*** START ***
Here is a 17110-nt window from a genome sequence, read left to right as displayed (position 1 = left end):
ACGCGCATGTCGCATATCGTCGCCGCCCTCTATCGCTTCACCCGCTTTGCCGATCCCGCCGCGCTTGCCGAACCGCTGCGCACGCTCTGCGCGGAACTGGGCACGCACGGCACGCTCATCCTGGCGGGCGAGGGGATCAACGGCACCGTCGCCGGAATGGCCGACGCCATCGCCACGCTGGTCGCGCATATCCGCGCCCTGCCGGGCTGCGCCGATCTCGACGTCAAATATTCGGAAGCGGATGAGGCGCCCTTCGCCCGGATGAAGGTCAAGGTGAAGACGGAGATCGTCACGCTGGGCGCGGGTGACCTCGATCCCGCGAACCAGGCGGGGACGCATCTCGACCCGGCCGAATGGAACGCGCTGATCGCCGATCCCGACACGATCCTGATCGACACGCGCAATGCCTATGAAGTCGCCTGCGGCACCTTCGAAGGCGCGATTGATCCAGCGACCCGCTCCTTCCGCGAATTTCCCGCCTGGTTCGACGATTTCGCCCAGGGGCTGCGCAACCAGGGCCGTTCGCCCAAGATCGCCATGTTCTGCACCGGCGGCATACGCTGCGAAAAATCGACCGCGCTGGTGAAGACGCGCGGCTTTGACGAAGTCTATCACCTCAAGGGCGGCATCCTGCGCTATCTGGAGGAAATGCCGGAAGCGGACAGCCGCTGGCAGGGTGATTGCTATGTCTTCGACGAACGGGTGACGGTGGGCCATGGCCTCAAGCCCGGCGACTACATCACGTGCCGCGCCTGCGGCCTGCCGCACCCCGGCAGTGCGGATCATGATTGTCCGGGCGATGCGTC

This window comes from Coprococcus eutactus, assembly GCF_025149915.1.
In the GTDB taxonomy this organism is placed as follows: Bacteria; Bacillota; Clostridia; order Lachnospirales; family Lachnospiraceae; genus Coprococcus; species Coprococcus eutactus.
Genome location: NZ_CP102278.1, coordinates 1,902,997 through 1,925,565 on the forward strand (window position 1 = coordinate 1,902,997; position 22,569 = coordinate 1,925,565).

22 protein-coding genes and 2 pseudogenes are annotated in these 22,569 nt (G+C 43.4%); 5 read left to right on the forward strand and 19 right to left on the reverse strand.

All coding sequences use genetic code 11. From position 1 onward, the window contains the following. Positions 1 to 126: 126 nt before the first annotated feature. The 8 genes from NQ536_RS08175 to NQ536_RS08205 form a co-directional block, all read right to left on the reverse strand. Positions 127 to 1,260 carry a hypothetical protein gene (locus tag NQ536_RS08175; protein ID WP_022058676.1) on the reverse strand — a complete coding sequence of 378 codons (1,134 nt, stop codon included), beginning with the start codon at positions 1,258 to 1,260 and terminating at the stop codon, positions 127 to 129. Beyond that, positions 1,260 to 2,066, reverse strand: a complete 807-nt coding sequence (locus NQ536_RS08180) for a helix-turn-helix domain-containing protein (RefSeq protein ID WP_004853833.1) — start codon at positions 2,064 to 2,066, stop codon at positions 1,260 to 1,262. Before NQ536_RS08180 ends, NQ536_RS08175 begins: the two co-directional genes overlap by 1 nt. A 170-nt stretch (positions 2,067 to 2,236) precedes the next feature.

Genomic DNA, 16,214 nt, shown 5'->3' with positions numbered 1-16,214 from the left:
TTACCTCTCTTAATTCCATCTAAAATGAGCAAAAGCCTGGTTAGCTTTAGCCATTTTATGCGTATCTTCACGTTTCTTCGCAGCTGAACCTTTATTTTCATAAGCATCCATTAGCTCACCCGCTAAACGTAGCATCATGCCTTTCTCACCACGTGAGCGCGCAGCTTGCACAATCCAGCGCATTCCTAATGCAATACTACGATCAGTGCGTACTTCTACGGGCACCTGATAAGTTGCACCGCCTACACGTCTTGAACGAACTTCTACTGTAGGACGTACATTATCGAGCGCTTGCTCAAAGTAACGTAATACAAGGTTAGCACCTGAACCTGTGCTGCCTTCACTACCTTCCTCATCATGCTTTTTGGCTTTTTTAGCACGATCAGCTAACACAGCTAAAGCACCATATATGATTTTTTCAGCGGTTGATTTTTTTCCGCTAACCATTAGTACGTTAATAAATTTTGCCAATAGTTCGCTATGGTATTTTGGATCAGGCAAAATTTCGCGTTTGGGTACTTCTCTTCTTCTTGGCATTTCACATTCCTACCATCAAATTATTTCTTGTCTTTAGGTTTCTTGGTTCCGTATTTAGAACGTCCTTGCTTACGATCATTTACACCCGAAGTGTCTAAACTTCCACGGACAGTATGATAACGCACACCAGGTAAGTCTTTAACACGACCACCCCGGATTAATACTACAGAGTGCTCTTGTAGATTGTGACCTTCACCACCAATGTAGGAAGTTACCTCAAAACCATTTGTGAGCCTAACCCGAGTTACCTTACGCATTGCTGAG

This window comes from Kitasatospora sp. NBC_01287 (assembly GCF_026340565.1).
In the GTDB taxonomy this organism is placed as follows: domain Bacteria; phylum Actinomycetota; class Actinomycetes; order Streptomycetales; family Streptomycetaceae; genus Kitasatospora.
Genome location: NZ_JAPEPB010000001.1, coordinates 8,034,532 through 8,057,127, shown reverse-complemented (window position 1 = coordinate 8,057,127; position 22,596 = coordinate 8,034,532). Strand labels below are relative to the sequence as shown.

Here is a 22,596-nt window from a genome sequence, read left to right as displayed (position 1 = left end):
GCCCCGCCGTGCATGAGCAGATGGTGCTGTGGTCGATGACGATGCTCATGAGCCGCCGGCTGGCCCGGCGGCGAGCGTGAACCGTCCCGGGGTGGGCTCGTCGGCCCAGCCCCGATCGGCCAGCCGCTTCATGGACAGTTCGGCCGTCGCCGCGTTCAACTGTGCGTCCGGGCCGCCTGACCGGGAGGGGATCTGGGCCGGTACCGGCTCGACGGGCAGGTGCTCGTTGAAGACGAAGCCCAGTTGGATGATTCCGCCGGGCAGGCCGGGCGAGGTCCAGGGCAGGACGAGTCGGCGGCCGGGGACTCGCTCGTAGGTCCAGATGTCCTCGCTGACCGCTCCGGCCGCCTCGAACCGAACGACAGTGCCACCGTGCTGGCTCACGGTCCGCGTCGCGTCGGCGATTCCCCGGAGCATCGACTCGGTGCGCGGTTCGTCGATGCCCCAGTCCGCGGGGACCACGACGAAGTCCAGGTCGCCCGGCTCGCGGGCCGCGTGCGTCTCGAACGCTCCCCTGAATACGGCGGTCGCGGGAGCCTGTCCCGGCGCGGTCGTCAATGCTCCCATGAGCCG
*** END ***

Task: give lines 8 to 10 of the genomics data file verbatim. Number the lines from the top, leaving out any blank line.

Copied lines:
Genomic DNA, 16,214 nt, shown 5'->3' with positions numbered 1-16,214 from the left:
TTACCTCTCTTAATTCCATCTAAAATGAGCAAAAGCCTGGTTAGCTTTAGCCATTTTATGCGTATCTTCACGTTTCTTCGCAGCTGAACCTTTATTTTCATAAGCATCCATTAGCTCACCCGCTAAACGTAGCATCATGCCTTTCTCACCACGTGAGCGCGCAGCTTGCACAATCCAGCGCATTCCTAATGCAATACTACGATCAGTGCGTACTTCTACGGGCACCTGATAAGTTGCACCGCCTACACGTCTTGAACGAACTTCTACTGTAGGACGTACATTATCGAGCGCTTGCTCAAAGTAACGTAATACAAGGTTAGCACCTGAACCTGTGCTGCCTTCACTACCTTCCTCATCATGCTTTTTGGCTTTTTTAGCACGATCAGCTAACACAGCTAAAGCACCATATATGATTTTTTCAGCGGTTGATTTTTTTCCGCTAACCATTAGTACGTTAATAAATTTTGCCAATAGTTCGCTATGGTATTTTGGATCAGGCAAAATTTCGCGTTTGGGTACTTCTCTTCTTCTTGGCATTTCACATTCCTACCATCAAATTATTTCTTGTCTTTAGGTTTCTTGGTTCCGTATTTAGAACGTCCTTGCTTACGATCATTTACACCCGAAGTGTCTAAACTTCCACGGACAGTATGATAACGCACACCAGGTAAGTCTTTAACACGACCACCCCGGATTAATACTACAGAGTGCTCTTGTAGATTGTGACCTTCACCACCAATGTAGGAAGTTACCTCAAAACCATTTGTGAGCCTAACCCGAGTTACCTTACGCATTGCTGAG

This window comes from Kitasatospora sp. NBC_01287 (assembly GCF_026340565.1).